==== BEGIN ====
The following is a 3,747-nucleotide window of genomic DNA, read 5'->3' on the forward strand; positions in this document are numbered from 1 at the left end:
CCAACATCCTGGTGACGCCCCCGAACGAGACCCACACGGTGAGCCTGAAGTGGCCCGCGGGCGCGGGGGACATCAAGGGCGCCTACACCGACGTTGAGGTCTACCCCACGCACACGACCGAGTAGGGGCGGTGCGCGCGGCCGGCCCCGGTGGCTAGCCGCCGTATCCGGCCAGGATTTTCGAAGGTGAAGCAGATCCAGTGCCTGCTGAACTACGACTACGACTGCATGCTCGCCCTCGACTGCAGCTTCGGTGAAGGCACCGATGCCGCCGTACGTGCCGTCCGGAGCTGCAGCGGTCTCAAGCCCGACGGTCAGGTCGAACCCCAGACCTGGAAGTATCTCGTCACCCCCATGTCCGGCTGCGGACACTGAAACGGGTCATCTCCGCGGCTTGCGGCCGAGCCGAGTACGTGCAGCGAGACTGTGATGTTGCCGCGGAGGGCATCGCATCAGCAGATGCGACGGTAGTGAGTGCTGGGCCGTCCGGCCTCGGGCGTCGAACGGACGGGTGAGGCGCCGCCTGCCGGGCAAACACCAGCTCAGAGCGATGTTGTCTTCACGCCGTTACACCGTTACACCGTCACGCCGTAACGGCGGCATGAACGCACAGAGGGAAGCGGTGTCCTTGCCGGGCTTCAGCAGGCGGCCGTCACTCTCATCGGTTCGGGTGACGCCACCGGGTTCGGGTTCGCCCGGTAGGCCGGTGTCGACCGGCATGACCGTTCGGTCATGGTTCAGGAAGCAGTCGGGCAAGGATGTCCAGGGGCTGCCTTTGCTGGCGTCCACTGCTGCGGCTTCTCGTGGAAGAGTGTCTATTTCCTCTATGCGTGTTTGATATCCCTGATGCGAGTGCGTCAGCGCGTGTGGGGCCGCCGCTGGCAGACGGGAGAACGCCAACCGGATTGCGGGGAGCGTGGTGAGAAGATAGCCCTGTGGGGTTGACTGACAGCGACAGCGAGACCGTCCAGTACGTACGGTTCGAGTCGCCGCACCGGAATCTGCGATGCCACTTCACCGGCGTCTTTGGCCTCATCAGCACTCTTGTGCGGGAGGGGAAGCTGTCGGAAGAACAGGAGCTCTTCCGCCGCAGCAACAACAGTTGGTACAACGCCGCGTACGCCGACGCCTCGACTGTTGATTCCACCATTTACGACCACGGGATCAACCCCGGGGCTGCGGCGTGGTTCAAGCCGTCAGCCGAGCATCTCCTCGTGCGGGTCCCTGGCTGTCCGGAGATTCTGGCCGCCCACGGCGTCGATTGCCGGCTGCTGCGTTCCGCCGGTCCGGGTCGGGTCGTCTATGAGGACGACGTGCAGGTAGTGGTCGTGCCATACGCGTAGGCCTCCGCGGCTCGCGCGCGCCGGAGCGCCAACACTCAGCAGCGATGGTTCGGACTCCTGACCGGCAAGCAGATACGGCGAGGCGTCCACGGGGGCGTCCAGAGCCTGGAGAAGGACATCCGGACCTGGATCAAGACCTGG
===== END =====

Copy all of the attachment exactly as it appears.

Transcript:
The following is a 3,747-nucleotide window of genomic DNA, read 5'->3' on the forward strand; positions in this document are numbered from 1 at the left end:
CCAACATCCTGGTGACGCCCCCGAACGAGACCCACACGGTGAGCCTGAAGTGGCCCGCGGGCGCGGGGGACATCAAGGGCGCCTACACCGACGTTGAGGTCTACCCCACGCACACGACCGAGTAGGGGCGGTGCGCGCGGCCGGCCCCGGTGGCTAGCCGCCGTATCCGGCCAGGATTTTCGAAGGTGAAGCAGATCCAGTGCCTGCTGAACTACGACTACGACTGCATGCTCGCCCTCGACTGCAGCTTCGGTGAAGGCACCGATGCCGCCGTACGTGCCGTCCGGAGCTGCAGCGGTCTCAAGCCCGACGGTCAGGTCGAACCCCAGACCTGGAAGTATCTCGTCACCCCCATGTCCGGCTGCGGACACTGAAACGGGTCATCTCCGCGGCTTGCGGCCGAGCCGAGTACGTGCAGCGAGACTGTGATGTTGCCGCGGAGGGCATCGCATCAGCAGATGCGACGGTAGTGAGTGCTGGGCCGTCCGGCCTCGGGCGTCGAACGGACGGGTGAGGCGCCGCCTGCCGGGCAAACACCAGCTCAGAGCGATGTTGTCTTCACGCCGTTACACCGTTACACCGTCACGCCGTAACGGCGGCATGAACGCACAGAGGGAAGCGGTGTCCTTGCCGGGCTTCAGCAGGCGGCCGTCACTCTCATCGGTTCGGGTGACGCCACCGGGTTCGGGTTCGCCCGGTAGGCCGGTGTCGACCGGCATGACCGTTCGGTCATGGTTCAGGAAGCAGTCGGGCAAGGATGTCCAGGGGCTGCCTTTGCTGGCGTCCACTGCTGCGGCTTCTCGTGGAAGAGTGTCTATTTCCTCTATGCGTGTTTGATATCCCTGATGCGAGTGCGTCAGCGCGTGTGGGGCCGCCGCTGGCAGACGGGAGAACGCCAACCGGATTGCGGGGAGCGTGGTGAGAAGATAGCCCTGTGGGGTTGACTGACAGCGACAGCGAGACCGTCCAGTACGTACGGTTCGAGTCGCCGCACCGGAATCTGCGATGCCACTTCACCGGCGTCTTTGGCCTCATCAGCACTCTTGTGCGGGAGGGGAAGCTGTCGGAAGAACAGGAGCTCTTCCGCCGCAGCAACAACAGTTGGTACAACGCCGCGTACGCCGACGCCTCGACTGTTGATTCCACCATTTACGACCACGGGATCAACCCCGGGGCTGCGGCGTGGTTCAAGCCGTCAGCCGAGCATCTCCTCGTGCGGGTCCCTGGCTGTCCGGAGATTCTGGCCGCCCACGGCGTCGATTGCCGGCTGCTGCGTTCCGCCGGTCCGGGTCGGGTCGTCTATGAGGACGACGTGCAGGTAGTGGTCGTGCCATACGCGTAGGCCTCCGCGGCTCGCGCGCGCCGGAGCGCCAACACTCAGCAGCGATGGTTCGGACTCCTGACCGGCAAGCAGATACGGCGAGGCGTCCACGGGGGCGTCCAGAGCCTGGAGAAGGACATCCGGACCTGGATCAAGACCTGG